Sunday 25 September 2016

Analysis: Regional towns must be at the heart of any new plan for rural Ireland

Published 04/05/2016 | 02:30

Broadband availability is an issue in rural Ireland.
Broadband availability is an issue in rural Ireland.
Richard Curran

One of the big lessons of the recent general election was not to presume too much about how people in different parts of the country are doing.

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Highlighting a 7pc growth rate in the economy to people who simply aren't feeling it is like having a political death wish.

The outcome of the election has put the question of rural Ireland centre stage once again. But, having successfully grabbed the Dail's attention, the big question is what should be done about it.

We aren't actually closer to solving the problems facing rural Ireland because there is little agreement on what those problems are.

Broadband, lack of foreign multinationals, crime and health services are frequently mentioned. But there isn't even any agreement on what we mean by rural Ireland in the first place.

Rural economies are increasingly plugged in to the major towns or cities in their region. There are around 170,000 fewer people farming than when we joined the EEC in the 1970s. Farmers are vital in a rural area because they work, generate income and employment, in the very parish in which they live.

If anything there aren't enough of them and the numbers are expected to fall further in the future.

They have great scope to act as future employers in rural areas. The cyclical nature of farming incomes and profit is a real challenge.

Nationally, there is definitely a poor understanding of the dynamics of rural economies. Too often the economic performance of rural Ireland is seen exclusively through the lens of farming.

Today, nearly half of all working people living in rural Ireland commute to towns or cities. So, if we want to work out a plan for rural economies, we have to think not just about the future of the post office at the crossroads, but also what happens to major towns like Athlone, Longford, Letterkenny or Dundalk.

Some will argue there is no two speed economy between Dublin, and a couple of other cities, and the rest of the country. I have seen statistics used in recent weeks by commentators which "prove" that incomes in rural Ireland have grown by just as much as the capital city.

Sometimes statistics don't tell the whole story. You could be lying down with your head in an oven and your feet in a deep freeze, and statistically speaking you are comfortable.

Unemployment levels in rural areas might not tell the full story of how many people have left the place. Someone in Donegal with a similar income to a person in Dublin, faces a much bigger battle sending their children to a university that is hundreds of miles away.

By 2030 around 60pc of the population will live within 25 miles of the east coast. That concentration of population will bring economic advantages not just to Dublin but to the entire eastern seaboard.

This population growth shift will increase the economic advantages of the higher populated east coast over other places.

Bigger populations get a bigger call on resources, investment and representation. For example, there are now 18 TDs representing Cork City and County, but there are only 20 for the entire province of Connacht.

Of course Dublin and its environs have to plan for this change too or it will go hopelessly wrong. The current housing crisis in Dublin is just one early symptom of the problems that may await inhabitants of Dublin in the future.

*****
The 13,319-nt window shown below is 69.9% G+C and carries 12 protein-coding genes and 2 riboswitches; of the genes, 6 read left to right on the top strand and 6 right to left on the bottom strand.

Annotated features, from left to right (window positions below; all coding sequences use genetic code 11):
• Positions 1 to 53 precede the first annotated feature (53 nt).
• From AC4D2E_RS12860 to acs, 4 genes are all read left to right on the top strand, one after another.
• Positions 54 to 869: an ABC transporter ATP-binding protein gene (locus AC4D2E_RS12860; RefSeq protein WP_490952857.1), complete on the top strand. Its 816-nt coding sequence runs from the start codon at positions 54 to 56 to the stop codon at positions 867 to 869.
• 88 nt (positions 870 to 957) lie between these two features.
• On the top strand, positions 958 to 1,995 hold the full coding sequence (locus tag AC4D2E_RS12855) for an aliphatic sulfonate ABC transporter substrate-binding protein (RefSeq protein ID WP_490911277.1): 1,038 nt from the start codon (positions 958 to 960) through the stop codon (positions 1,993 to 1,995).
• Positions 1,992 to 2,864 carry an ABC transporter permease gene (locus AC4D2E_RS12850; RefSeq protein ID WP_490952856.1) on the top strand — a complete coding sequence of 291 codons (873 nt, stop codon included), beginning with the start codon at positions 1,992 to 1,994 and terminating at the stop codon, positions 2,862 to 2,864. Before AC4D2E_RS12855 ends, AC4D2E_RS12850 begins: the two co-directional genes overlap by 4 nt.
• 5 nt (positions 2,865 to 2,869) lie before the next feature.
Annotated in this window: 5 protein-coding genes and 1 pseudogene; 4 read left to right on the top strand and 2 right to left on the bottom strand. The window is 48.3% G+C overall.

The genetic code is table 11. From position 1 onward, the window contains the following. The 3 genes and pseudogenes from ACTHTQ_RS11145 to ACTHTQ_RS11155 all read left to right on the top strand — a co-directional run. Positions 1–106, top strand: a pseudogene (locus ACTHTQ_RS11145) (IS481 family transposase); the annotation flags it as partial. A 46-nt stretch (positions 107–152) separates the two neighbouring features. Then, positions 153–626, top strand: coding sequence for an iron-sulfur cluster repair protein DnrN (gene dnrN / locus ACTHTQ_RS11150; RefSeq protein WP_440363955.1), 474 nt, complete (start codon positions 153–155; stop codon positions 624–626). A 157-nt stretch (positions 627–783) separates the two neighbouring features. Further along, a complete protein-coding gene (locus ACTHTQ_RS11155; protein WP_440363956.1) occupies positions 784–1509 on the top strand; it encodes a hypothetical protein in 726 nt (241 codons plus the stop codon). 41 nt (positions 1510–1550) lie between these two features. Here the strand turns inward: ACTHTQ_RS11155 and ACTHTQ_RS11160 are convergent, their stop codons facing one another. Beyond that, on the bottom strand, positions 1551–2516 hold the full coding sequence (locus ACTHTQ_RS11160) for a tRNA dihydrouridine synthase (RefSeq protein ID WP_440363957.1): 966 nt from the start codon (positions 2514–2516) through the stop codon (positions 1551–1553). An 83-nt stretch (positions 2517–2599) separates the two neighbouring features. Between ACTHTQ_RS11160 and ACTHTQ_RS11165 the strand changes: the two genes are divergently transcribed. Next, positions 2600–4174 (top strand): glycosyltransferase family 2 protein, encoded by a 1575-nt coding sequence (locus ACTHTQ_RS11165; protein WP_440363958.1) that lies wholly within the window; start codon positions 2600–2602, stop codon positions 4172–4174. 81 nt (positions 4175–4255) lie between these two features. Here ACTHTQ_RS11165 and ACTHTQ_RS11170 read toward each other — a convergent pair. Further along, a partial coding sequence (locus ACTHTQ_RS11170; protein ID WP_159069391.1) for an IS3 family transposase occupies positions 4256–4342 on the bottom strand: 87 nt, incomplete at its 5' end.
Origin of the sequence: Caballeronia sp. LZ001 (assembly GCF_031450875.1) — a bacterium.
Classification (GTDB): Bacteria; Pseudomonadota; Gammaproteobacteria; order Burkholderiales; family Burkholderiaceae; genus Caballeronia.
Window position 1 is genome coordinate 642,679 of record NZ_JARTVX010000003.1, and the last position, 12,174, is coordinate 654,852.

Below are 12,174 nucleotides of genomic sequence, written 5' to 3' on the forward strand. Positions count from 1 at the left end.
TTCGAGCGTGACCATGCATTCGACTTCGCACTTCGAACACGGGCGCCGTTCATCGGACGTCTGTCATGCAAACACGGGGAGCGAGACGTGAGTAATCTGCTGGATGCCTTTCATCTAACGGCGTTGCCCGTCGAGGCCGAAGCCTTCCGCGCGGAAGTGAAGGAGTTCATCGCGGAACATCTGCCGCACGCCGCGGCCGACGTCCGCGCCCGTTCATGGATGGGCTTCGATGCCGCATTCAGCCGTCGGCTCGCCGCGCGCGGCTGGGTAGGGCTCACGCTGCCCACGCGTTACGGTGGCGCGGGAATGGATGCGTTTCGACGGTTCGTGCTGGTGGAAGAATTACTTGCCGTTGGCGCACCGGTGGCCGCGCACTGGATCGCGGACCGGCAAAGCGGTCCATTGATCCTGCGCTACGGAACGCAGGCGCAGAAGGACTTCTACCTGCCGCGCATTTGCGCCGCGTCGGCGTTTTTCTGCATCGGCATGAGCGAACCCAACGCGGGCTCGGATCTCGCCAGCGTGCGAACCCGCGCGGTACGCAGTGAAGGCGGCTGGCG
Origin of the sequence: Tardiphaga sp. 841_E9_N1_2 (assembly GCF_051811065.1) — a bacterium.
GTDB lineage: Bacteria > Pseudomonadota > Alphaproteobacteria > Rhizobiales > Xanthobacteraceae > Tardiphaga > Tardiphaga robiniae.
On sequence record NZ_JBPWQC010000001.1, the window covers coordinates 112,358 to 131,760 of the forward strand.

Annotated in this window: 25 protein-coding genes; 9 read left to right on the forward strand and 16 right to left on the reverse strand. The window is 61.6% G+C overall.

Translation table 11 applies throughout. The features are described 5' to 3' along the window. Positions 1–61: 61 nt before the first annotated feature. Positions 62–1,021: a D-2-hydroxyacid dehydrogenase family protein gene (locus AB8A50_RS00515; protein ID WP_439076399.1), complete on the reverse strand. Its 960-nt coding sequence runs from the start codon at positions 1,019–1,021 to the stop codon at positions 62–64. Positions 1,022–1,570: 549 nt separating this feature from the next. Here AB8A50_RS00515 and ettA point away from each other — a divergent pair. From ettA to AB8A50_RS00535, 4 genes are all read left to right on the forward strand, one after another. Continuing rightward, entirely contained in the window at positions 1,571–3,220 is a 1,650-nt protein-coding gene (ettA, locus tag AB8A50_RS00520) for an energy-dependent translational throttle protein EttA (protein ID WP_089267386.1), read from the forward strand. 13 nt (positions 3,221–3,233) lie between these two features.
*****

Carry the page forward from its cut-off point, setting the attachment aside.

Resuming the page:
The debate shouldn't be about Dublin-bashing. Ireland needs a vibrant economy in the capital city but if as a society we also want parts of rural Ireland to be vibrant places too, then it will require some real planning.

So where does the eastern population advantage leave places like Connacht, the Midlands and the North West? As a greater portion of people living in rural communities will actually work somewhere else, a commutable distance away, proximity to a city or vibrant large town is becoming more and more important.

Rural Ireland has grabbed the nation's attention. But the problems facing rural Ireland are not just about what happens in their parish, but what economic, infrastructural and other plans are put in place for each region.

The other part of the solution for rural communities is to look at developing entrepreneurship in their locality.

Creating employment in a rural area can be done, and has been done successfully all around the country. The problem is that we don't have enough entrepreneurs.

In Co Monaghan, more than one in five people working are self-employed. Seven of the county's top 10 employers are local companies.

Necessity has been the mother of invention there, but other counties could learn from that experience.

The best way to get more home grown employers is to target supports into these areas.

But local people also have to make their community an attractive place to live. It stops people moving away and encourages others back again or to move there for the first time.

If Dublin gets its population explosion wrong, and it looks like it is going that way, local rural communities can provide an attractive alternative for talented smart people to set up businesses.

That is where all the other stuff comes in. These communities need broadband. People need to feel the nearest Garda isn't 25 miles way. They need access to health and community services and decent schools.

Short term spending by government without long term thinking won't benefit anybody in the long run. There can be a fair and a bright future for rural places.

But throwing a bit of money at very local social issues, without thinking through a wider economic plan, won't be enough.

Richard Curran is a columnist with the Irish Independent

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